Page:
The entire universe in blog form

Aug. 29 2014 7:30 AM

The Closest Known Exoplanet? Maybe…

In 1992, the first planets outside the solar system were discovered, orbiting the dead cinder of a supernova. Three years later, 51 Peg was found, the first exoplanet orbiting a Sun-like star. Now, after a decade of searching, we have a roster of nearly 2000 such planets, alien worlds circling alien stars.

They come in many varieties, with some being huge, Jupiter-like behemoths, and others far closer in size to our own hospitable planet. Weve found them around distant stars hundreds of light years away, and some much closer.

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And that brings us to a newly-found planet just announced: Gliese 15Ab. It has a mass of about five times Earths, which is interesting in and of itself; that makes it a super-Earth, if you will, a planet bigger than us but perhaps not quite massive enough to gravitationally attract a thick atmosphere. We dont know much about what its like, but its probably not a gas giant.

But thats not the interesting bit. The interesting bit is that its host star, Gl 15A, is a mere 11.7 light years from Earth. Its one of the 20 closest stellar systems known, making GL 15Ab quite possibly the closest known exoplanet!

Gliese 15 is a binary star, two cool, dim red dwarfs orbiting each other. Red dwarfs are the most common type of star in the galaxy, but theyre so intrinsically faint that not a single one is visible to the naked eye; you need a telescope to see them. The closest star to the Sun we know of, Proxima Centauri, is only 4.2 light years away and even then too faint to see without using at least good binoculars.

Gliese 15 A and B (as the two stars are called, or just Gl 15A and B for short) orbit each other at a distance of about 22 billion kilometers, which is five times the distance Neptune orbits the Sun, so theyre pretty far apart. The planet discovered has a very tight orbit around the brighter of the two stars, Gl 15A, circling it a mere 11 million kilometers out. Thats close. Even though the star itself is a dim bulb, the planet is so near to it that its heated to at least the boiling point of water, and possibly hotter.

Gl 15Ab was found using whats called the Doppler shift (or reflex velocity) method. Because the planet has significant mass, as it orbits its parent star in a big circle, the star itself makes a smaller circle every orbit, too. They actually each orbit their mutual center of mass, called the barycenter, like two kids facing each other, holding hands, and swinging each other around. If this sounds familiar, I just wrote about this recently because Pluto and its largest moon, Charon, do the same thing, and this was seen by the approaching New Horizons space probe.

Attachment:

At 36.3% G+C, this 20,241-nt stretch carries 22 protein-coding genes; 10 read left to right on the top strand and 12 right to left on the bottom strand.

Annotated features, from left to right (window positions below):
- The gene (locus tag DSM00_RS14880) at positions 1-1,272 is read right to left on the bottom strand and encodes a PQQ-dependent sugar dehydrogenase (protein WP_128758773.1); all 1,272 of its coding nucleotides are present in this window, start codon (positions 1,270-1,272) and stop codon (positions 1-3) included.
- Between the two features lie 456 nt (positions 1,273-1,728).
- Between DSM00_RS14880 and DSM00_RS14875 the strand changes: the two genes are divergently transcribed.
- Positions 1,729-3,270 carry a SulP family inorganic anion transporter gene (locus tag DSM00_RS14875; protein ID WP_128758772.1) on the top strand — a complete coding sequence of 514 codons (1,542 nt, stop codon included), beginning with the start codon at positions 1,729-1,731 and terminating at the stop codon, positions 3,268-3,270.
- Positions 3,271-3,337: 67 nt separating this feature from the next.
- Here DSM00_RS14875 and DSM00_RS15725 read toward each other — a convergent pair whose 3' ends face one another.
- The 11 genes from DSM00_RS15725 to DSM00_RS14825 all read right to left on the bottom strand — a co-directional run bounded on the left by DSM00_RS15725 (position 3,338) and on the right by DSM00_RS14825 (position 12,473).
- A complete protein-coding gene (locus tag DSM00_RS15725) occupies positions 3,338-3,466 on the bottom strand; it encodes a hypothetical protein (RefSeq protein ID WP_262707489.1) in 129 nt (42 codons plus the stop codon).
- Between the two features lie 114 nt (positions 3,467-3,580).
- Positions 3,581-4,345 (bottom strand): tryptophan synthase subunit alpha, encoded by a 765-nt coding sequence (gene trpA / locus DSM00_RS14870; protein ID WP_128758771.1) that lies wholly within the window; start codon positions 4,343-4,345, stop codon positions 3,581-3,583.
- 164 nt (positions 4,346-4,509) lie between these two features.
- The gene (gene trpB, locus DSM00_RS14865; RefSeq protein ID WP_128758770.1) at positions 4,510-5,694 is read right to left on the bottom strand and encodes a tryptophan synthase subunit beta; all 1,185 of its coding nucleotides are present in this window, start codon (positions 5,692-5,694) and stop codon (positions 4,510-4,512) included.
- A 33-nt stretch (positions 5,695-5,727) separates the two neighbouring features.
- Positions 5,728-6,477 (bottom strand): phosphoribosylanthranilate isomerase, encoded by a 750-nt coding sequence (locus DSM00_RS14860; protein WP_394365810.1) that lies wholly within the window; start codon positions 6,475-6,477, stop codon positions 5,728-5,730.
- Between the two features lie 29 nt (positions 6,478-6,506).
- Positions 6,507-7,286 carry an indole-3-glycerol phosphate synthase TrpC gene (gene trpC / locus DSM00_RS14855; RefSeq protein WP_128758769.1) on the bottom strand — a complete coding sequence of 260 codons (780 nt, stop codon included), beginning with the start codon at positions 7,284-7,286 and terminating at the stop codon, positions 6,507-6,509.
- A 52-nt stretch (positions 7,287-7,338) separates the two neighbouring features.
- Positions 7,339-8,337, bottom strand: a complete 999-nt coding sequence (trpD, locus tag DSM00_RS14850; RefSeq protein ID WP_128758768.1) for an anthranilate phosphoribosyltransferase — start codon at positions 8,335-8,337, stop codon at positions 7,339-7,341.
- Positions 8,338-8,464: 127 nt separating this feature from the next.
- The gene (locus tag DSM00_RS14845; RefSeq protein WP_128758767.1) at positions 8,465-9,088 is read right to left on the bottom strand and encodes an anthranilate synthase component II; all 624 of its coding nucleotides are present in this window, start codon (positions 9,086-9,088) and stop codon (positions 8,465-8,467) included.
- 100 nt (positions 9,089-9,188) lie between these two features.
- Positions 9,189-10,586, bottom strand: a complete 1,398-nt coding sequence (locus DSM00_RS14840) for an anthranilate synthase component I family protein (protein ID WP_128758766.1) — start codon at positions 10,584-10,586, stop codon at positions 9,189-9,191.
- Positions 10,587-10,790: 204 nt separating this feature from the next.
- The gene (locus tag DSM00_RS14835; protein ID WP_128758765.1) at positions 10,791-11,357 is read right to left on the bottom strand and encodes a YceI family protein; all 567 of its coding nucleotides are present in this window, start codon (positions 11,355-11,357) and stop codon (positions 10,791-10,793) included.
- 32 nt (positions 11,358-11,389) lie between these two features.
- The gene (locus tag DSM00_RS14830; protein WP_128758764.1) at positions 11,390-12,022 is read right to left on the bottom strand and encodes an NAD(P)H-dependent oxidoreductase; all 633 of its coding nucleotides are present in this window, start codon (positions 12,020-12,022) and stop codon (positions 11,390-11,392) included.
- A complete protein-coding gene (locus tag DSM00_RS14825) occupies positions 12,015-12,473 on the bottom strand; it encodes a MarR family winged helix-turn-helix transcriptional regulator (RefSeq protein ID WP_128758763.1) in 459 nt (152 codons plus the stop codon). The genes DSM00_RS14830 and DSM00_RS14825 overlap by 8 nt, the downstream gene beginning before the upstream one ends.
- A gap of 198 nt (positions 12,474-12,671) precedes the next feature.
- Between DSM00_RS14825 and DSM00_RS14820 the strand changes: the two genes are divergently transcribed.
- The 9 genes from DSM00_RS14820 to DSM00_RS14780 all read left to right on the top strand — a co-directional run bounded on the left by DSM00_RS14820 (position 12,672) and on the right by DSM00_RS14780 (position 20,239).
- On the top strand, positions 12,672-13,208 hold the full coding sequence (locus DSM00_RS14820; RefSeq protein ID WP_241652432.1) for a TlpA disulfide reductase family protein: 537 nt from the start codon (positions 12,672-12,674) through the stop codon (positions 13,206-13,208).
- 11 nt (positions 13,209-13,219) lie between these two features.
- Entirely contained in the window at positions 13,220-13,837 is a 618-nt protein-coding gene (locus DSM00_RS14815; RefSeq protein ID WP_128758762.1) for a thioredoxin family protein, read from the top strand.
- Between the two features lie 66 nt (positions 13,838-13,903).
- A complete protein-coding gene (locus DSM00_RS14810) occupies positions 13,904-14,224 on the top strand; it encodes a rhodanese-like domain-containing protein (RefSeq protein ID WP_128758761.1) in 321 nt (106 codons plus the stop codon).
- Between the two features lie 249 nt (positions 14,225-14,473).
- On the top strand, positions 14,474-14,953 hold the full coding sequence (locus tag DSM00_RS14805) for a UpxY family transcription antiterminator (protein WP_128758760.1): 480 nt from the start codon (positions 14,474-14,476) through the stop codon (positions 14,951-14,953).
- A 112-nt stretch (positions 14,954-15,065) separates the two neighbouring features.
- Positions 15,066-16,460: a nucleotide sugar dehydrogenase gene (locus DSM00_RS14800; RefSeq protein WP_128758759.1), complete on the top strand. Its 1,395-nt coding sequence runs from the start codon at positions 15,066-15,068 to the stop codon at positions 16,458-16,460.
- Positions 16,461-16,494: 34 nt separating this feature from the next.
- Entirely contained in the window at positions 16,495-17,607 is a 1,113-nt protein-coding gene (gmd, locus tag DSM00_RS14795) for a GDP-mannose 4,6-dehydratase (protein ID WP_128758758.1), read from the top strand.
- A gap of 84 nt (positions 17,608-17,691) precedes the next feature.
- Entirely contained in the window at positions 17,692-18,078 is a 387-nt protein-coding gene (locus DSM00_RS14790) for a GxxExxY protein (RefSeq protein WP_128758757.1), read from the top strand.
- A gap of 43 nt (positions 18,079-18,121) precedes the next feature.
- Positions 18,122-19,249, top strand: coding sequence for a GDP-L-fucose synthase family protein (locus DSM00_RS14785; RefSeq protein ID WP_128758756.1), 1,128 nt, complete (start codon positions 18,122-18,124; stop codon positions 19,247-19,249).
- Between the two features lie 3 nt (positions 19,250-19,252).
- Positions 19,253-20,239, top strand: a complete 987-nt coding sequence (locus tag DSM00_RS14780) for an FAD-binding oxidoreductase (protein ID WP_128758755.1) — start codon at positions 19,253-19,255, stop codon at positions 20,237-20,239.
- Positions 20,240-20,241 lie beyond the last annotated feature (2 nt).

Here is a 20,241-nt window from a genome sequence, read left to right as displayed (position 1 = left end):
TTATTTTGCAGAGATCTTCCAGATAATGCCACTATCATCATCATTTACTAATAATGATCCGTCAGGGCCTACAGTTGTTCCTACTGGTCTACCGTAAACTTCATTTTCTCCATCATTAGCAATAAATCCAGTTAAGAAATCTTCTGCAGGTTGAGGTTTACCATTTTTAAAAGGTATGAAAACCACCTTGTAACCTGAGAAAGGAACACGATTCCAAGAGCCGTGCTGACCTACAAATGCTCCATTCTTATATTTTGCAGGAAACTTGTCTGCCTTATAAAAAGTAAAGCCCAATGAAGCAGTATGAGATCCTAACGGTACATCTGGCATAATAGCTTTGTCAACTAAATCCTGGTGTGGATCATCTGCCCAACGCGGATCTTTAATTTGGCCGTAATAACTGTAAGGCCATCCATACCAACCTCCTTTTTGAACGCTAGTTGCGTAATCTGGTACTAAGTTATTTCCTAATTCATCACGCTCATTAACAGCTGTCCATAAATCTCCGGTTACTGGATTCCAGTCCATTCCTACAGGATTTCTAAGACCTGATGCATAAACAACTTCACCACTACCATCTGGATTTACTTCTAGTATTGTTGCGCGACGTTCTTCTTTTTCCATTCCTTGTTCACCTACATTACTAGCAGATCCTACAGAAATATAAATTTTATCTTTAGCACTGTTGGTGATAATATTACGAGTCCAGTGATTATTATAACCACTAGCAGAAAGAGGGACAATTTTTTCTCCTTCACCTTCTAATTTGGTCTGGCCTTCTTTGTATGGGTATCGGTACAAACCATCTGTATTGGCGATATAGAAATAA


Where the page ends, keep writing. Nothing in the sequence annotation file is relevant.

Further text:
We dont actually see the star and planet move, but as the star approaches us in its orbit its light gets slightly blue-shifted, and as it moves away the light red shifts. The change is incredibly small, but the team of astronomers used the huge Keck 10-meter telescope with an extremely high-resolution detector. Their observing campaign has gone on for 11 years, enough to detect the planet pretty well. To be clear, they didnt see the planet directly; they only saw its effect on the star. But this method has proven out many times, and is quite reliable.

The amount the planet can tug on its star depends on its mass, which is how they found the planet to have 5.35 ±0.75 times the mass of Earth, and by measuring the period of the oscillation determined its year to be just 11.44 Earth days long. Thats how they know it orbits the star so closely; thats a short year!

Were still new at all this, the finding of alien worlds. But were pretty good at it. We know of enough to start looking at them statistically, as a group, able to make some solid extrapolations. Given what weve seen so far, we think there are billions of planets in our galaxy alone. Billions! Its like a Star Trek fever dream come true.

Given those odds, its not terribly surprising to find a planet so close to home. Ill note that this planet isnt technically confirmed; that is, also found by another team of astronomers or also seen using other methods (like undergoing transits). Still, this observation looks pretty solid, and if so this makes it one of if not the closest known exoplanets. A handful of other planet candidates have been found that are closer, but none is confirmed. There are fewer than 30 known stars and brown dwarfs (substellar objects that are similar to stars but smaller) closer than Gliese 15; many are in multiple systems, binaries or trinaries, so its entirely possible well find and confirm a closer planet still.

But even with all that, this goes to show that the sky is likely filled with planets, and many of them are pretty close to us in a cosmic sense. It also shows just how hard it is to find them! 11 years of searching with one of the largest telescopes on Earth, and it was still a difficult task. But were getting better at this. If there are more, closer planets out there, well find em.

Tip o the warp nacelle to Dan Vergano.

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Aug. 28 2014 7:30 AM

Double Rainbow ... With Lightning!

One of the things I love about living in Boulder, Colorado, is that in the summer we tend to get afternoon storms. It’s sunny a lot here, which heats the land and evaporates water, forming clouds, and they can get a tremendous amount of energy in them. We get good downpours, and then when the storm is done, it’s done.

Because the wind blows predominantly west to east, and the storms are in the afternoon when the Sun is setting, when the clouds clear from the west the Sun shines through. If it’s still raining here, we can get extremely bright rainbows.

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That weather pattern was common for the first couple of years I lived here, but in recent years it’s slacked off. But it’s coming back: Yesterday was a textbook case of this, and the rainbow was amazing.